Frequently Asked Questions about Land Surveying in Northern Minnesota

Minnesota Land Surveying Frequently Asked Questions

FAQS – Click the Question to reveal the answer


Before you buy - You want to be sure you are buying property that is accurately described and is free from encroachments.

Before you sell - Knowing the accurate locations of your property boundaries will make for a much better presentation by your real estate agent when showing the property.

Before you build - A survey assures that you are constructing within your property boundaries and that it complies with government-required building setbacks.

Subdividing your land - Surveys are required whenever subdividing larger pieces of property. An experienced surveyor is familiar with local subdivision regulations and procedures.

Encroachments - As people build, remodel and expand, the possibilities of building on your neighbor's property or your neighbor building on yours increases. A certified survey showing the locations of the trespass in relation to the boundary can help solve these boundary disputes.

To determine legal access - Many rural parcels have roads that often cross adjoining parcels and may or may not have a legal easement to do so.
A. Many factors go into the cost of a survey including the size and terrain of the property, research and travel time, and the type of survey requested. Setting corners, flagging lines, mapping improvements, measuring contours, and preparing a Certificate of Survey all factor into the final cost. The amount of labor required is the main component of the survey's cost.
A. Surveys done by property owners are not legal documents. Without professional certification, the survey could be challenged in court should a dispute arise. A licensed surveyor also has access to more detailed information such as easements, overlaps and right-of-ways.
A. Every survey is unique. Legal descriptions, easements, flood elevation surveys and boundary surveys can be done relatively quickly. The preparation of drawings for the aforementioned, as well as site plans, can add several days on to a survey project. Subdivisions and platting can take several months to complete due to county requirements and approval.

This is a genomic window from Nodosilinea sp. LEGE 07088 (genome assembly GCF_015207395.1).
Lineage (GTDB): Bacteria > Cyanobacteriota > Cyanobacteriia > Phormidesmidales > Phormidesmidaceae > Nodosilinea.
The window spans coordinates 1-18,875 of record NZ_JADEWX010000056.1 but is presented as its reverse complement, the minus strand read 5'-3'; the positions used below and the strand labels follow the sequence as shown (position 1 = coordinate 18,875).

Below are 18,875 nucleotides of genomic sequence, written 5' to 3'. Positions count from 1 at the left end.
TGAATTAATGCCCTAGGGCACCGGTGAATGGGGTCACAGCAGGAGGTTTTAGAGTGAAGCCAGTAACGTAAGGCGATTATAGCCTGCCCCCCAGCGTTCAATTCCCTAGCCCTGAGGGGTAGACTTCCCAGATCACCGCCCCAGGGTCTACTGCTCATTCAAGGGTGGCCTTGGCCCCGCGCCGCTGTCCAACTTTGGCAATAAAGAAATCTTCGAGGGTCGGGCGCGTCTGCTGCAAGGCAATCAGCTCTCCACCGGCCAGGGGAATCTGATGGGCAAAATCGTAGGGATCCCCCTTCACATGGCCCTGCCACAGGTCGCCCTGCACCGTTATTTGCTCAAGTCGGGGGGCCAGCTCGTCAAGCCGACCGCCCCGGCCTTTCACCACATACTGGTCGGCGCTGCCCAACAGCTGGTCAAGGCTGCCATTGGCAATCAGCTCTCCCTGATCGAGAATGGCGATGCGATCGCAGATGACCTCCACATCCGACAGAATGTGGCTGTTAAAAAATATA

A. In order for us to produce an estimate or a bid, the first thing we need is a copy of your deed. The deed will have an accurate legal description. Tax statement descriptions are not acceptable in that they are often incomplete and can be different from your deeded ownership. Once you determine what type of survey you need (boundary survey, topographic survey, etc.) we will do some research on the property area and local survey control. In some cases we will produce a firm bid, others are estimates, and some projects are billed hourly. Fill out our "Request a Quote" form and let us give you an idea of costs.
A. When property is first platted, survey markers are placed on all lot corners. However, over time these markers can be moved or destroyed. In rural areas, most land boundaries are controlled by section monuments, some of which have not been seen for over 100 years. Having markers or monuments replaced is the responsibility of the individual property owner.

Survey Lath Line

Survey Rebar Marker with Survey Cap
A. The survey process begins with public and private records research: deeds, legal descriptions, easements, rights of way, existing survey monuments. Based on the initial research, points are computed and placed on a stakeout sheet. Using these computed points, the field crew can accurately place property corners, flag lines and map improvements. After field data is collected, it is analyzed for accuracy. During this process, we can determine an accurate acreage, any encroachments, property corners, easements, rights of way, etc. Should you request a Certificate of Survey, this data is rendered on a drawing and reviewed by our licensed land surveyor.